Wieland; Or The Transformation: An American Tale - Chapter 26 Wieland; Or The Transformation: An American Tale - Chapter 26

Wieland; Or The Transformation: An American Tale - Chapter 26
Chapter XXVIMy right hand, grasping the unseen knife, was still disengaged. It was lifted to strike. All my strength was exhausted, but what was sufficient to the performance of this deed. Already was the energy awakened, and the impulse given, that should bear the fatal steel to his heart, when--Wieland shrunk back: his hand was withdrawn. Breathless with affright and desperation, I stood, freed from his grasp; unassailed; untouched.Thus long had the power which controuled the scene forborne to interfere; but now his might was irresistible, and Wieland in a moment was disarmed of all his purposes. A voice, louder than... Long Stories - Post by : Dusty13 - Date : May 2012 - Author : Charles Brockden Brown - Read : 994

Wieland; Or The Transformation: An American Tale - Chapter 25 Wieland; Or The Transformation: An American Tale - Chapter 25

Wieland; Or The Transformation: An American Tale - Chapter 25
Chapter XXVA few words more and I lay aside the pen for ever. Yet why should I not relinquish it now? All that I have said is preparatory to this scene, and my fingers, tremulous and cold as my heart, refuse any further exertion. This must not be. Let my last energies support me in the finishing of this task. Then will I lay down my head in the lap of death. Hushed will be all my murmurs in the sleep of the grave.Every sentiment has perished in my bosom. Even friendship is extinct. Your love for me has prompted me... Long Stories - Post by : runtonk - Date : May 2012 - Author : Charles Brockden Brown - Read : 2977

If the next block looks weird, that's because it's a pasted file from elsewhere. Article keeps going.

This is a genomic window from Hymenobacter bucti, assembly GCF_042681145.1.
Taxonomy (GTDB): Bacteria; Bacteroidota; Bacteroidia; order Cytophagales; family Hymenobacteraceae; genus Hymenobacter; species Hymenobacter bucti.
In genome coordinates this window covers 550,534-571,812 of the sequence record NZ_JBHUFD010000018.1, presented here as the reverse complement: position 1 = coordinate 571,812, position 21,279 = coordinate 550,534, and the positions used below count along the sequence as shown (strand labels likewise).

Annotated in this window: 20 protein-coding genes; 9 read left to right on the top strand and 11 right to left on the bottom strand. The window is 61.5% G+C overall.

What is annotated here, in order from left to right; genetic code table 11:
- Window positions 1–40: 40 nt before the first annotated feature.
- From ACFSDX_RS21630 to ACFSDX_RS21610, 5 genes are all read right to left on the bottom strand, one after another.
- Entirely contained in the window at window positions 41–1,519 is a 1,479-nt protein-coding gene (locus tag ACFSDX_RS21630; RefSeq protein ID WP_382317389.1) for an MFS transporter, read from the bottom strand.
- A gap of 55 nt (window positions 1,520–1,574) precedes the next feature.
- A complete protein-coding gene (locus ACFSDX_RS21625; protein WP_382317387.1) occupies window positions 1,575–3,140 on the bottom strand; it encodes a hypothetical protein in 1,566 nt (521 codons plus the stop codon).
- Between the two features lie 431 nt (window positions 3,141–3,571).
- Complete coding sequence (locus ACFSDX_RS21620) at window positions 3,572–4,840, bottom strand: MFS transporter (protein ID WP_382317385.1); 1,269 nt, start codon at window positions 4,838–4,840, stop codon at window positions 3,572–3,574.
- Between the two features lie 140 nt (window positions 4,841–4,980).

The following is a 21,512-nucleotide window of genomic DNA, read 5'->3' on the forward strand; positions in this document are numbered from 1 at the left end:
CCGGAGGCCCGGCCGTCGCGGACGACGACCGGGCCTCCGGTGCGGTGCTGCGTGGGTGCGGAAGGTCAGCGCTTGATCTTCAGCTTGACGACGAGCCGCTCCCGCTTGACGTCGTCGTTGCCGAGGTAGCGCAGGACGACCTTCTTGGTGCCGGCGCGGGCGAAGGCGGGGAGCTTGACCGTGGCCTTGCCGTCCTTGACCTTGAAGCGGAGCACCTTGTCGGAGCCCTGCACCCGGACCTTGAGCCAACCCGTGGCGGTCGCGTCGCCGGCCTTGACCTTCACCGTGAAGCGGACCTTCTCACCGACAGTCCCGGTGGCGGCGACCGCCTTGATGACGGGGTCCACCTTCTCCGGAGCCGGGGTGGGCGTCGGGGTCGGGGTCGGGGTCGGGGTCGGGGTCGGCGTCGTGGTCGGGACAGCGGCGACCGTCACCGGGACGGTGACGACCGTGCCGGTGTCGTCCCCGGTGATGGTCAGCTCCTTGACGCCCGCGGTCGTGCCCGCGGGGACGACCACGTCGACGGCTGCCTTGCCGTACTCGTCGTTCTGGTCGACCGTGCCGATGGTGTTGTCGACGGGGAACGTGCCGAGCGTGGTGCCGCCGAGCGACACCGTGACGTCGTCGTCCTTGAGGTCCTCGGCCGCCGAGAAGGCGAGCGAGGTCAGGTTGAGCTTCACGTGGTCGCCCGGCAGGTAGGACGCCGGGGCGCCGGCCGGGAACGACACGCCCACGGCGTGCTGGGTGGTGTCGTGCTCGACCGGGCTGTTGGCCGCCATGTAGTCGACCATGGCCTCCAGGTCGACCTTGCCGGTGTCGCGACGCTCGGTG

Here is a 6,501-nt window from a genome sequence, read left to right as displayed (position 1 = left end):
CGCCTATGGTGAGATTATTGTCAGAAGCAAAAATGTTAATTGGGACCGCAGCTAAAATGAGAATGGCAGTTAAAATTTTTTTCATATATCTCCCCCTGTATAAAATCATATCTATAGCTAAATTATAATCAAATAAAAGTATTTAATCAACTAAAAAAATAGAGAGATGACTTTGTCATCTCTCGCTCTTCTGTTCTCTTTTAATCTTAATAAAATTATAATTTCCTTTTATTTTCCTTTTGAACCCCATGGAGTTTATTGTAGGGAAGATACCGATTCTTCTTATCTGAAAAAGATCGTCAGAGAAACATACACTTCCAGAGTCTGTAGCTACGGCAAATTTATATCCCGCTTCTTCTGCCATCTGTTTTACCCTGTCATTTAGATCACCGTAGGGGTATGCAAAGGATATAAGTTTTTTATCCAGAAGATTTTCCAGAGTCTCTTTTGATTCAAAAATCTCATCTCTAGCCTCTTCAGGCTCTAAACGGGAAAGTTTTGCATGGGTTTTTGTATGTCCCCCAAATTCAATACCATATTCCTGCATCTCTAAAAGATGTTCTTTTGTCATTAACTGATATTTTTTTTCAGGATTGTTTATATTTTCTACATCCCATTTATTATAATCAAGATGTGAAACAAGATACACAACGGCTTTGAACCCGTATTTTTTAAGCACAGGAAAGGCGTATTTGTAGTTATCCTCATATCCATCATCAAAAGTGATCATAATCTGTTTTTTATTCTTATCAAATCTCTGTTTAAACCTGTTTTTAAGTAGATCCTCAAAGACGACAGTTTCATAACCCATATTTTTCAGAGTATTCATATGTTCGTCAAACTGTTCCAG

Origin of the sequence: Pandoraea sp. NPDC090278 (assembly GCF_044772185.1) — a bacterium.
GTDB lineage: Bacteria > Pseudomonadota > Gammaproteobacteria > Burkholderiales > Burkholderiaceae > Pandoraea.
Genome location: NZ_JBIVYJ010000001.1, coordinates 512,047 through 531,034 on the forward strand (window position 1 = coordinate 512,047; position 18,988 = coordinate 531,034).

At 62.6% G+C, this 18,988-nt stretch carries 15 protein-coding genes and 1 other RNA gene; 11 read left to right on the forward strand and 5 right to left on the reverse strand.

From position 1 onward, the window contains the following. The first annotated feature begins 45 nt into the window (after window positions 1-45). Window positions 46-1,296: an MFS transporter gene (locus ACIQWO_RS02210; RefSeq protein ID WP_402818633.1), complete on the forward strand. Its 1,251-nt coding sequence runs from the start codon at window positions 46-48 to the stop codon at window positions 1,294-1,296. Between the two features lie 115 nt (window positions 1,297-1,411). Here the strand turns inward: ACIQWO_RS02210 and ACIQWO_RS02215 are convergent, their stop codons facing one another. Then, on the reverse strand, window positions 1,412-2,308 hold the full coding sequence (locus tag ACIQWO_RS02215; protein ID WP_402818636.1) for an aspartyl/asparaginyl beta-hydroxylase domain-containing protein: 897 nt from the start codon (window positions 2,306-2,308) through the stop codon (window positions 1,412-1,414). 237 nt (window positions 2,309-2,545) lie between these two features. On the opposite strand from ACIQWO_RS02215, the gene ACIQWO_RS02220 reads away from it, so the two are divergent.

Wieland; Or The Transformation: An American Tale - Chapter 24 Wieland; Or The Transformation: An American Tale - Chapter 24

Wieland; Or The Transformation: An American Tale - Chapter 24
Chapter XXIV"Deeply did I ruminate on the occurrences that had just passed. Nothing excited my wonder so much as the means by which you discovered my being in the closet. This discovery appeared to be made at the moment when you attempted to open it. How could you have otherwise remained so long in the chamber apparently fearless and tranquil? And yet, having made this discovery, how could you persist in dragging me forth: persist in defiance of an interdiction so emphatical and solemn?"But your sister's death was an event detestable and ominous. She had been the victim of the most... Long Stories - Post by : ben.g - Date : May 2012 - Author : Charles Brockden Brown - Read : 3066

Wieland; Or The Transformation: An American Tale - Chapter 23 Wieland; Or The Transformation: An American Tale - Chapter 23

Wieland; Or The Transformation: An American Tale - Chapter 23
Chapter XXIII"My morals will appear to you far from rigid, yet my conduct will fall short of your suspicions. I am now to confess actions less excusable, and yet surely they will not entitle me to the name of a desperate or sordid criminal."Your house was rendered, by your frequent and long absences, easily accessible to my curiosity. My meeting with Pleyel was the prelude to direct intercourse with you. I had seen much of the world, but your character exhibited a specimen of human powers that was wholly new to me. My intercourse with your servant furnished me with curious... Long Stories - Post by : Dusty13 - Date : May 2012 - Author : Charles Brockden Brown - Read : 2944

Wieland; Or The Transformation: An American Tale - Chapter 22 Wieland; Or The Transformation: An American Tale - Chapter 22

Wieland; Or The Transformation: An American Tale - Chapter 22
Chapter XXIIThe inhabitants of the HUT received me with a mixture of joy and surprize. Their homely welcome, and their artless sympathy, were grateful to my feelings. In the midst of their inquiries, as to my health, they avoided all allusions to the source of my malady. They were honest creatures, and I loved them well. I participated in the tears which they shed when I mentioned to them my speedy departure for Europe, and promised to acquaint them with my welfare during my long absence.They expressed great surprize when I informed them of my intention to visit my cottage. Alarm... Long Stories - Post by : runtonk - Date : May 2012 - Author : Charles Brockden Brown - Read : 2251